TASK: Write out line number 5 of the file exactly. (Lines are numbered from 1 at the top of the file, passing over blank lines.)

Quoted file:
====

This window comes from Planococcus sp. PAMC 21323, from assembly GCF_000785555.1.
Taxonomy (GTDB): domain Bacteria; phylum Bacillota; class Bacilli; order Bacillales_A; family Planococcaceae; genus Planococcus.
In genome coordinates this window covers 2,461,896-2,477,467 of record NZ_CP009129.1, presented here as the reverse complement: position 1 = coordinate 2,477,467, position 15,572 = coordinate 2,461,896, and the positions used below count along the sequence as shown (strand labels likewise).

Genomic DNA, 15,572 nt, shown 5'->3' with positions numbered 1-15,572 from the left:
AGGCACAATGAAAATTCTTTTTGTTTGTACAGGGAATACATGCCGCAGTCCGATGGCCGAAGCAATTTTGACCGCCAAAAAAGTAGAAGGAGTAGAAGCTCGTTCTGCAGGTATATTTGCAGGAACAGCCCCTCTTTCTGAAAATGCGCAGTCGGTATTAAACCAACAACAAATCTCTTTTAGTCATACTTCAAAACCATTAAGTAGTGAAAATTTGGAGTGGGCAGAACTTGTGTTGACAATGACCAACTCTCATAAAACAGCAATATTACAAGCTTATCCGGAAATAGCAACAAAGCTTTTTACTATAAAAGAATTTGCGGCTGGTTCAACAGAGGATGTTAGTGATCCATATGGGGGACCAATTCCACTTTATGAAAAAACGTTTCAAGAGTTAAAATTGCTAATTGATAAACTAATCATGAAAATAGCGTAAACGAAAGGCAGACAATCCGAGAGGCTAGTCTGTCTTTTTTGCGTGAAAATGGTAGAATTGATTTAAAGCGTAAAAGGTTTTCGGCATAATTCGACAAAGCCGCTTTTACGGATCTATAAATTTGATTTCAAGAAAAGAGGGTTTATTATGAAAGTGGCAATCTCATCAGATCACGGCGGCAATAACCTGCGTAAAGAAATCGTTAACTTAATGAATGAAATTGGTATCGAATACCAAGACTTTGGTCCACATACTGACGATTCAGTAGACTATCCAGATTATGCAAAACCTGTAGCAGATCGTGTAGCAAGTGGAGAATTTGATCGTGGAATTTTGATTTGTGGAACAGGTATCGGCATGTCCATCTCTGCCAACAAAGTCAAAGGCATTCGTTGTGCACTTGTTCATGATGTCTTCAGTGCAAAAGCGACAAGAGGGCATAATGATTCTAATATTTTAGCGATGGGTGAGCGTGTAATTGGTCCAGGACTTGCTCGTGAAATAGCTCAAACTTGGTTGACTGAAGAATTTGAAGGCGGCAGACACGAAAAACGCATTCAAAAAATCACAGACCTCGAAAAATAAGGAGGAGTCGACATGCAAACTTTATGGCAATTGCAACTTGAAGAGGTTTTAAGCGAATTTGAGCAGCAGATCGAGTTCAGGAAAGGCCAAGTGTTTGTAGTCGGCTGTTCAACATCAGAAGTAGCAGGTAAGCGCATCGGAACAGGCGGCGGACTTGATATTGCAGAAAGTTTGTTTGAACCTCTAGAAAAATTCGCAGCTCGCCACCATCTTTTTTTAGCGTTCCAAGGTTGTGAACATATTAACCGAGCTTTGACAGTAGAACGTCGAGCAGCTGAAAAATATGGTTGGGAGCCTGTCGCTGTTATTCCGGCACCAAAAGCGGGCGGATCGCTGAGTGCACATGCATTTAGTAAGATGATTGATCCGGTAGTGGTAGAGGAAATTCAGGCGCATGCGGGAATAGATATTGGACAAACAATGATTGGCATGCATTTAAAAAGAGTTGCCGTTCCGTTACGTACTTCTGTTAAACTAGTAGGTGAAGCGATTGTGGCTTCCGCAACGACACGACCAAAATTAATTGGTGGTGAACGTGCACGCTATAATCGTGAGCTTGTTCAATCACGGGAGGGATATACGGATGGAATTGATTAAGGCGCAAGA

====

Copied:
AGGCACAATGAAAATTCTTTTTGTTTGTACAGGGAATACATGCCGCAGTCCGATGGCCGAAGCAATTTTGACCGCCAAAAAAGTAGAAGGAGTAGAAGCTCGTTCTGCAGGTATATTTGCAGGAACAGCCCCTCTTTCTGAAAATGCGCAGTCGGTATTAAACCAACAACAAATCTCTTTTAGTCATACTTCAAAACCATTAAGTAGTGAAAATTTGGAGTGGGCAGAACTTGTGTTGACAATGACCAACTCTCATAAAACAGCAATATTACAAGCTTATCCGGAAATAGCAACAAAGCTTTTTACTATAAAAGAATTTGCGGCTGGTTCAACAGAGGATGTTAGTGATCCATATGGGGGACCAATTCCACTTTATGAAAAAACGTTTCAAGAGTTAAAATTGCTAATTGATAAACTAATCATGAAAATAGCGTAAACGAAAGGCAGACAATCCGAGAGGCTAGTCTGTCTTTTTTGCGTGAAAATGGTAGAATTGATTTAAAGCGTAAAAGGTTTTCGGCATAATTCGACAAAGCCGCTTTTACGGATCTATAAATTTGATTTCAAGAAAAGAGGGTTTATTATGAAAGTGGCAATCTCATCAGATCACGGCGGCAATAACCTGCGTAAAGAAATCGTTAACTTAATGAATGAAATTGGTATCGAATACCAAGACTTTGGTCCACATACTGACGATTCAGTAGACTATCCAGATTATGCAAAACCTGTAGCAGATCGTGTAGCAAGTGGAGAATTTGATCGTGGAATTTTGATTTGTGGAACAGGTATCGGCATGTCCATCTCTGCCAACAAAGTCAAAGGCATTCGTTGTGCACTTGTTCATGATGTCTTCAGTGCAAAAGCGACAAGAGGGCATAATGATTCTAATATTTTAGCGATGGGTGAGCGTGTAATTGGTCCAGGACTTGCTCGTGAAATAGCTCAAACTTGGTTGACTGAAGAATTTGAAGGCGGCAGACACGAAAAACGCATTCAAAAAATCACAGACCTCGAAAAATAAGGAGGAGTCGACATGCAAACTTTATGGCAATTGCAACTTGAAGAGGTTTTAAGCGAATTTGAGCAGCAGATCGAGTTCAGGAAAGGCCAAGTGTTTGTAGTCGGCTGTTCAACATCAGAAGTAGCAGGTAAGCGCATCGGAACAGGCGGCGGACTTGATATTGCAGAAAGTTTGTTTGAACCTCTAGAAAAATTCGCAGCTCGCCACCATCTTTTTTTAGCGTTCCAAGGTTGTGAACATATTAACCGAGCTTTGACAGTAGAACGTCGAGCAGCTGAAAAATATGGTTGGGAGCCTGTCGCTGTTATTCCGGCACCAAAAGCGGGCGGATCGCTGAGTGCACATGCATTTAGTAAGATGATTGATCCGGTAGTGGTAGAGGAAATTCAGGCGCATGCGGGAATAGATATTGGACAAACAATGATTGGCATGCATTTAAAAAGAGTTGCCGTTCCGTTACGTACTTCTGTTAAACTAGTAGGTGAAGCGATTGTGGCTTCCGCAACGACACGACCAAAATTAATTGGTGGTGAACGTGCACGCTATAATCGTGAGCTTGTTCAATCACGGGAGGGATATACGGATGGAATTGATTAAGGCGCAAGA